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The exhibition, called Contact,   plays with the perception and construction of spaces   though a   series of installations   that aim to absorb visitors in fields of light and shadow. The 43   triangular columns, clad on two sides in mirror and on the other in illuminated panes of yellow glass, reflect fragments of the surroundings to augment Gehry’s architecture. In the middle of another darkened space, a black sculpture encircles   a bright light to cast a web of criss-crossing shadows across the   wall. The silhouettes of visitors who pass in front of the work   are also projected across the band of light. Photography is by Iwan Baan. The contrast between light and shadow is intended to give the illusion of the   sun crowning over the black silhouette of the earth. “It is about the horizon that divides, for each of us, the known from the unknown.”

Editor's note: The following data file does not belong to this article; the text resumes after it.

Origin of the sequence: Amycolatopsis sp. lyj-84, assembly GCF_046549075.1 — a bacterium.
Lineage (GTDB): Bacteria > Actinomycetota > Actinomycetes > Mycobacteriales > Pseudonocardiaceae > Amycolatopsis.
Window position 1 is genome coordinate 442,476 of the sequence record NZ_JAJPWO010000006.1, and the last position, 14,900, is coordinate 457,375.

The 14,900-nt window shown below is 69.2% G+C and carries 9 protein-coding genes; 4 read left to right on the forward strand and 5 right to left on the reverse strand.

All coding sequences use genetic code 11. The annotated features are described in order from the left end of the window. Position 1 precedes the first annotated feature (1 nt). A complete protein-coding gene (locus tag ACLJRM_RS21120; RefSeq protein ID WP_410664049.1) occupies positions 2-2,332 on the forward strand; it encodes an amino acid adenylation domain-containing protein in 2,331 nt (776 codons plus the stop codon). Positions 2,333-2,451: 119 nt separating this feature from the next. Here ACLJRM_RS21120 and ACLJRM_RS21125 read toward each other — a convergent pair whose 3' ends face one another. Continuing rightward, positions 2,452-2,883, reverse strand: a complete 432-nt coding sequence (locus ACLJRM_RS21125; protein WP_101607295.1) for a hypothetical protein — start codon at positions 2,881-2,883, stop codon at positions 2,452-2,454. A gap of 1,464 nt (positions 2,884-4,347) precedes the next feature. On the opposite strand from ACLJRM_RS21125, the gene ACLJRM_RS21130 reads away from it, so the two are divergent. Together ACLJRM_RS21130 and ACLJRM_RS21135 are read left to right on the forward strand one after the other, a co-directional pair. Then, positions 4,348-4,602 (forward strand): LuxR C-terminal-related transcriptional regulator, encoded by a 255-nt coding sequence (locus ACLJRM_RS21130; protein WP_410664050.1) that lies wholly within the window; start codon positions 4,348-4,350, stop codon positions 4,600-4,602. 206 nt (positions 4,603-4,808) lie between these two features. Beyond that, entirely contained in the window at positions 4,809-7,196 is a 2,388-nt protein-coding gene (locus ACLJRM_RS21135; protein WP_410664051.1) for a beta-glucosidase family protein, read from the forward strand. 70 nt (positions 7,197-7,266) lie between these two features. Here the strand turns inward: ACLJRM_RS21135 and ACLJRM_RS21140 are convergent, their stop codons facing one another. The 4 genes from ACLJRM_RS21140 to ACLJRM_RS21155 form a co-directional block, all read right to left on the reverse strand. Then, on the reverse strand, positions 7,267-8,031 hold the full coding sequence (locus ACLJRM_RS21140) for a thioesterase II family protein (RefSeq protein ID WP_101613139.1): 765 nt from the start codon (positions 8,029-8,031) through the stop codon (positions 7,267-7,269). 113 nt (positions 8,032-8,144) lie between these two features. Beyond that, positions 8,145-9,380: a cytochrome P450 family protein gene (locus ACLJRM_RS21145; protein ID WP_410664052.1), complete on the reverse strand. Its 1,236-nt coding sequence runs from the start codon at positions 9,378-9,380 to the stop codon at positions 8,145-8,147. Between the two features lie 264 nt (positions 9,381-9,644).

In a blacked-out gallery, visitors bask in the orange glow from a slither of light that cuts   across the curving wall. Outside, a colonnade of mirrors named Inside the Horizon borders a pool of water. “My exhibition addresses that which lies at the edge of our senses and knowledge, of our imagination and our expectations,” explained the artist. The work echoes an earlier piece in the vast Turbine Hall of the Tate Modern, titled   The Weather Project,   where   viewers were bathed in the light   of   an artificial sun. The artist, who works out of studios in both Copenhagen and Berlin, also designed the 2007 Serpentine Gallery Pavilion with   Snøhetta’s   Kjetil Thorsen.

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